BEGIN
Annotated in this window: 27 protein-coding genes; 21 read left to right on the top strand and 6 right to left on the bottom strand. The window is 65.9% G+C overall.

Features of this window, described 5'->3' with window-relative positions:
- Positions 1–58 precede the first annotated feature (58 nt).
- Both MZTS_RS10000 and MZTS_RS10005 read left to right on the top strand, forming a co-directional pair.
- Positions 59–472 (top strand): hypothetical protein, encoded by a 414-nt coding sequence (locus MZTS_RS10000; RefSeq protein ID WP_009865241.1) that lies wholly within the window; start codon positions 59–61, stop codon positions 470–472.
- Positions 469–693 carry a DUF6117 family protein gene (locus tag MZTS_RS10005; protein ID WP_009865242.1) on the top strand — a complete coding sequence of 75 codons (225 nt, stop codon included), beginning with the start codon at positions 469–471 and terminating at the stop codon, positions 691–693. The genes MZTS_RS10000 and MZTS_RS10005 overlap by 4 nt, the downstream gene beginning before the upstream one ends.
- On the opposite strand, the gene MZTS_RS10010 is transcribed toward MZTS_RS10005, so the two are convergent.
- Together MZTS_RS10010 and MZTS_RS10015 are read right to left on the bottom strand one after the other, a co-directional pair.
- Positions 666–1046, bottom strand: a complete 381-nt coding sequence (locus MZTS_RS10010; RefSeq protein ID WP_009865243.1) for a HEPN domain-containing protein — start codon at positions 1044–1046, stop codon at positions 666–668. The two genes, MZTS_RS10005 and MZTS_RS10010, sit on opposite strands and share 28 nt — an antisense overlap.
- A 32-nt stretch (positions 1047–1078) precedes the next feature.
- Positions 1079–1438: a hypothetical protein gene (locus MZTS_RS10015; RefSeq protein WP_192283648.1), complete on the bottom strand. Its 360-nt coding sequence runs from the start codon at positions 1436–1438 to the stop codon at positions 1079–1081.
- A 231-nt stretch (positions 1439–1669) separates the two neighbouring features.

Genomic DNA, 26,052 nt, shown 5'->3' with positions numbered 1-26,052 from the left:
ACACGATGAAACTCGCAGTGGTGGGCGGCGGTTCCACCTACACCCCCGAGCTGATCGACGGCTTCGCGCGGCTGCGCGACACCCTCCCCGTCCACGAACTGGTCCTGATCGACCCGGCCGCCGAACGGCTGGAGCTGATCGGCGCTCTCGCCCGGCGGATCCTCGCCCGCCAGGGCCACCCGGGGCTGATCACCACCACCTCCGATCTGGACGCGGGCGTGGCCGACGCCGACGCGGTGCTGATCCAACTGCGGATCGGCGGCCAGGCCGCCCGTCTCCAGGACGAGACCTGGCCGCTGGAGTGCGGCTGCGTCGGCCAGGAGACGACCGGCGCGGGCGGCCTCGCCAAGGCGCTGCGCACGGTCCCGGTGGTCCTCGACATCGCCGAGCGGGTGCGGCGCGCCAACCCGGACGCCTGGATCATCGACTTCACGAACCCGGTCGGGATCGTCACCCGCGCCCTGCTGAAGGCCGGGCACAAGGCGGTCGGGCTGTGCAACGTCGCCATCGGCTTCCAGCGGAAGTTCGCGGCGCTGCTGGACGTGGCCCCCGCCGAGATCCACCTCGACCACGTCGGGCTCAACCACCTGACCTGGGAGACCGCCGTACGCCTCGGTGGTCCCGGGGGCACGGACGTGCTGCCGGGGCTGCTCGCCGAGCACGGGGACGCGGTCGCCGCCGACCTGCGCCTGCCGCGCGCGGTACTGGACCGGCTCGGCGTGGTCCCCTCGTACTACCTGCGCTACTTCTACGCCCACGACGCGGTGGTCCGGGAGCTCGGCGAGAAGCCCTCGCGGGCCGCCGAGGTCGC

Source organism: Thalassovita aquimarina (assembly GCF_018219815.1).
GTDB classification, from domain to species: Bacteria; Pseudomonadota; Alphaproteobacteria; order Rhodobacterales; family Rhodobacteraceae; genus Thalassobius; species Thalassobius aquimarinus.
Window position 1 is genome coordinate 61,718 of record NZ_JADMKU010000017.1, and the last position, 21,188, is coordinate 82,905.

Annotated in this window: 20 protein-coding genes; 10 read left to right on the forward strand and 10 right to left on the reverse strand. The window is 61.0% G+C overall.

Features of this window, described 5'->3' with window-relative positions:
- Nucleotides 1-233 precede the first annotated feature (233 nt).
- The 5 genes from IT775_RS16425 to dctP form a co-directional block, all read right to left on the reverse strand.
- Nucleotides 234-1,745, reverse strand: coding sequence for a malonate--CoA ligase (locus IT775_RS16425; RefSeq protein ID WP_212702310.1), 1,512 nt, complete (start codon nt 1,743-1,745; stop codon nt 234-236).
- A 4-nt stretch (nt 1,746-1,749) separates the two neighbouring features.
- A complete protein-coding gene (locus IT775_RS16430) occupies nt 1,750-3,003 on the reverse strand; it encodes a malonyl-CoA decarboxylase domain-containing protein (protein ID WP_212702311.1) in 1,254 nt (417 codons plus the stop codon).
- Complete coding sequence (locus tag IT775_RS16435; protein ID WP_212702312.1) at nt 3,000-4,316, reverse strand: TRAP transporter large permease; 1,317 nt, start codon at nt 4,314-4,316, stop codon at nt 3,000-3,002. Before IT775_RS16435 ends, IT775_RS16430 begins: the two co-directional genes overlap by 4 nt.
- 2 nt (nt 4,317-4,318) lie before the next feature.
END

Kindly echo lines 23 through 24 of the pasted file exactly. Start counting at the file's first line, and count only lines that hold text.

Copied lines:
- A 4-nt stretch (nt 1,746-1,749) separates the two neighbouring features.
- A complete protein-coding gene (locus IT775_RS16430) occupies nt 1,750-3,003 on the reverse strand; it encodes a malonyl-CoA decarboxylase domain-containing protein (protein ID WP_212702311.1) in 1,254 nt (417 codons plus the stop codon).